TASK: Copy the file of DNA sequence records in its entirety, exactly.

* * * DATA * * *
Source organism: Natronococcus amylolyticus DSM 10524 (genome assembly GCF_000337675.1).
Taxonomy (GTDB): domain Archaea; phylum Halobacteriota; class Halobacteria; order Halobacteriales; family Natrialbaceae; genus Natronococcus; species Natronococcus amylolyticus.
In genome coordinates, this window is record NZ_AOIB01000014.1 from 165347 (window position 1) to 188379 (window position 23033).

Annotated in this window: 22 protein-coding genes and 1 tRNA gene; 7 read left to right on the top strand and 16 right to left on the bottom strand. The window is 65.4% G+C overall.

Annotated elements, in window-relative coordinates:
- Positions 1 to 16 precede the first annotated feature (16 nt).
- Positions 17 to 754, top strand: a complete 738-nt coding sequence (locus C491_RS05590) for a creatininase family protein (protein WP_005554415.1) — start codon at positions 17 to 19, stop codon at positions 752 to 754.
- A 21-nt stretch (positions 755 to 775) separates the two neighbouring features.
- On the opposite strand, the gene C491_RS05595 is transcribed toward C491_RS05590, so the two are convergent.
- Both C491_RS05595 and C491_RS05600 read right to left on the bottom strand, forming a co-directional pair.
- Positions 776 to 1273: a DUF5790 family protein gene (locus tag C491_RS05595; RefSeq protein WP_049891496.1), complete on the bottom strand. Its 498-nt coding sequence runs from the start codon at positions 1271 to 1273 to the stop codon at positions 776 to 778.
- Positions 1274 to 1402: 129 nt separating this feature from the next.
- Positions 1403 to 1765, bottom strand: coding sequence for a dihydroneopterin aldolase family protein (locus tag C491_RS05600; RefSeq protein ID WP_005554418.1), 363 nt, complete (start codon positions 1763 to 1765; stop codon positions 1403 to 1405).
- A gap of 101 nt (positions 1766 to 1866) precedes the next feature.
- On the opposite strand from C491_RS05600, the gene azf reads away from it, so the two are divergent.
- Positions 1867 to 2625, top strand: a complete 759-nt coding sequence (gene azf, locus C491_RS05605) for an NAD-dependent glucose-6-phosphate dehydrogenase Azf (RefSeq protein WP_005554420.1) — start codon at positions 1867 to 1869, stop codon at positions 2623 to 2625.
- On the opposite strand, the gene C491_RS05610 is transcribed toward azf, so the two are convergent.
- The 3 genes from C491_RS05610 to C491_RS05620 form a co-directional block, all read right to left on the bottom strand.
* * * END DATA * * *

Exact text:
Source organism: Natronococcus amylolyticus DSM 10524 (genome assembly GCF_000337675.1).
Taxonomy (GTDB): domain Archaea; phylum Halobacteriota; class Halobacteria; order Halobacteriales; family Natrialbaceae; genus Natronococcus; species Natronococcus amylolyticus.
In genome coordinates, this window is record NZ_AOIB01000014.1 from 165347 (window position 1) to 188379 (window position 23033).

Annotated in this window: 22 protein-coding genes and 1 tRNA gene; 7 read left to right on the top strand and 16 right to left on the bottom strand. The window is 65.4% G+C overall.

Annotated elements, in window-relative coordinates:
- Positions 1 to 16 precede the first annotated feature (16 nt).
- Positions 17 to 754, top strand: a complete 738-nt coding sequence (locus C491_RS05590) for a creatininase family protein (protein WP_005554415.1) — start codon at positions 17 to 19, stop codon at positions 752 to 754.
- A 21-nt stretch (positions 755 to 775) separates the two neighbouring features.
- On the opposite strand, the gene C491_RS05595 is transcribed toward C491_RS05590, so the two are convergent.
- Both C491_RS05595 and C491_RS05600 read right to left on the bottom strand, forming a co-directional pair.
- Positions 776 to 1273: a DUF5790 family protein gene (locus tag C491_RS05595; RefSeq protein WP_049891496.1), complete on the bottom strand. Its 498-nt coding sequence runs from the start codon at positions 1271 to 1273 to the stop codon at positions 776 to 778.
- Positions 1274 to 1402: 129 nt separating this feature from the next.
- Positions 1403 to 1765, bottom strand: coding sequence for a dihydroneopterin aldolase family protein (locus tag C491_RS05600; RefSeq protein ID WP_005554418.1), 363 nt, complete (start codon positions 1763 to 1765; stop codon positions 1403 to 1405).
- A gap of 101 nt (positions 1766 to 1866) precedes the next feature.
- On the opposite strand from C491_RS05600, the gene azf reads away from it, so the two are divergent.
- Positions 1867 to 2625, top strand: a complete 759-nt coding sequence (gene azf, locus C491_RS05605) for an NAD-dependent glucose-6-phosphate dehydrogenase Azf (RefSeq protein WP_005554420.1) — start codon at positions 1867 to 1869, stop codon at positions 2623 to 2625.
- On the opposite strand, the gene C491_RS05610 is transcribed toward azf, so the two are convergent.
- The 3 genes from C491_RS05610 to C491_RS05620 form a co-directional block, all read right to left on the bottom strand.